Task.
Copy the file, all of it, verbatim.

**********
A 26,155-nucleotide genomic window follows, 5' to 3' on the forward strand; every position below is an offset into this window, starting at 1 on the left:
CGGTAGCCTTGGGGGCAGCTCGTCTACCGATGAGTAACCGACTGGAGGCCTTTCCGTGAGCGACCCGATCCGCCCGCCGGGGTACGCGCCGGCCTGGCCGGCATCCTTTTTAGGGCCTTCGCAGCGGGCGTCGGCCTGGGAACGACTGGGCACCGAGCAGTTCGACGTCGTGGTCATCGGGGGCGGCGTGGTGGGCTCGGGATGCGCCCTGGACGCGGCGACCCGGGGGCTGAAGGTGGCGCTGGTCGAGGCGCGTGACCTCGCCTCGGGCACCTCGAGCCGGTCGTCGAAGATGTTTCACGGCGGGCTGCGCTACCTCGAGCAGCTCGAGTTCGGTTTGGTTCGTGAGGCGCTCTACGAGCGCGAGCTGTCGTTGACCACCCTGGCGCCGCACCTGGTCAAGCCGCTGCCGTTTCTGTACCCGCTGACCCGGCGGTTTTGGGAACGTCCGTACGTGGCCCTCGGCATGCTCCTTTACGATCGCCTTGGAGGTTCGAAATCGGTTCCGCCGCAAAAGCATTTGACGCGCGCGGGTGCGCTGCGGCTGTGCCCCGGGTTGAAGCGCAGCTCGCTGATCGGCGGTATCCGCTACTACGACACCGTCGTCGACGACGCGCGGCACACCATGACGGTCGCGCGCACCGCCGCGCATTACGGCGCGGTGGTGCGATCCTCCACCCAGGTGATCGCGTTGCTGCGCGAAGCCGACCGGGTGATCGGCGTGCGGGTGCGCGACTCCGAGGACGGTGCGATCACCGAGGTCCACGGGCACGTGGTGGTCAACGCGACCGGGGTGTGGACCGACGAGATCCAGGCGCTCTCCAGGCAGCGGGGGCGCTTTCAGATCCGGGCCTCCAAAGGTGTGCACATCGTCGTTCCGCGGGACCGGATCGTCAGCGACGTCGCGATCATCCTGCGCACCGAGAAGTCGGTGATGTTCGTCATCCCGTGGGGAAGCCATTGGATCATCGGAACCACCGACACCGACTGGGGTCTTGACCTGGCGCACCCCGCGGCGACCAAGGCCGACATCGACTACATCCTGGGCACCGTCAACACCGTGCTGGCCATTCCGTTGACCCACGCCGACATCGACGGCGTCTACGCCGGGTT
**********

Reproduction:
A 26,155-nucleotide genomic window follows, 5' to 3' on the forward strand; every position below is an offset into this window, starting at 1 on the left:
CGGTAGCCTTGGGGGCAGCTCGTCTACCGATGAGTAACCGACTGGAGGCCTTTCCGTGAGCGACCCGATCCGCCCGCCGGGGTACGCGCCGGCCTGGCCGGCATCCTTTTTAGGGCCTTCGCAGCGGGCGTCGGCCTGGGAACGACTGGGCACCGAGCAGTTCGACGTCGTGGTCATCGGGGGCGGCGTGGTGGGCTCGGGATGCGCCCTGGACGCGGCGACCCGGGGGCTGAAGGTGGCGCTGGTCGAGGCGCGTGACCTCGCCTCGGGCACCTCGAGCCGGTCGTCGAAGATGTTTCACGGCGGGCTGCGCTACCTCGAGCAGCTCGAGTTCGGTTTGGTTCGTGAGGCGCTCTACGAGCGCGAGCTGTCGTTGACCACCCTGGCGCCGCACCTGGTCAAGCCGCTGCCGTTTCTGTACCCGCTGACCCGGCGGTTTTGGGAACGTCCGTACGTGGCCCTCGGCATGCTCCTTTACGATCGCCTTGGAGGTTCGAAATCGGTTCCGCCGCAAAAGCATTTGACGCGCGCGGGTGCGCTGCGGCTGTGCCCCGGGTTGAAGCGCAGCTCGCTGATCGGCGGTATCCGCTACTACGACACCGTCGTCGACGACGCGCGGCACACCATGACGGTCGCGCGCACCGCCGCGCATTACGGCGCGGTGGTGCGATCCTCCACCCAGGTGATCGCGTTGCTGCGCGAAGCCGACCGGGTGATCGGCGTGCGGGTGCGCGACTCCGAGGACGGTGCGATCACCGAGGTCCACGGGCACGTGGTGGTCAACGCGACCGGGGTGTGGACCGACGAGATCCAGGCGCTCTCCAGGCAGCGGGGGCGCTTTCAGATCCGGGCCTCCAAAGGTGTGCACATCGTCGTTCCGCGGGACCGGATCGTCAGCGACGTCGCGATCATCCTGCGCACCGAGAAGTCGGTGATGTTCGTCATCCCGTGGGGAAGCCATTGGATCATCGGAACCACCGACACCGACTGGGGTCTTGACCTGGCGCACCCCGCGGCGACCAAGGCCGACATCGACTACATCCTGGGCACCGTCAACACCGTGCTGGCCATTCCGTTGACCCACGCCGACATCGACGGCGTCTACGCCGGGTT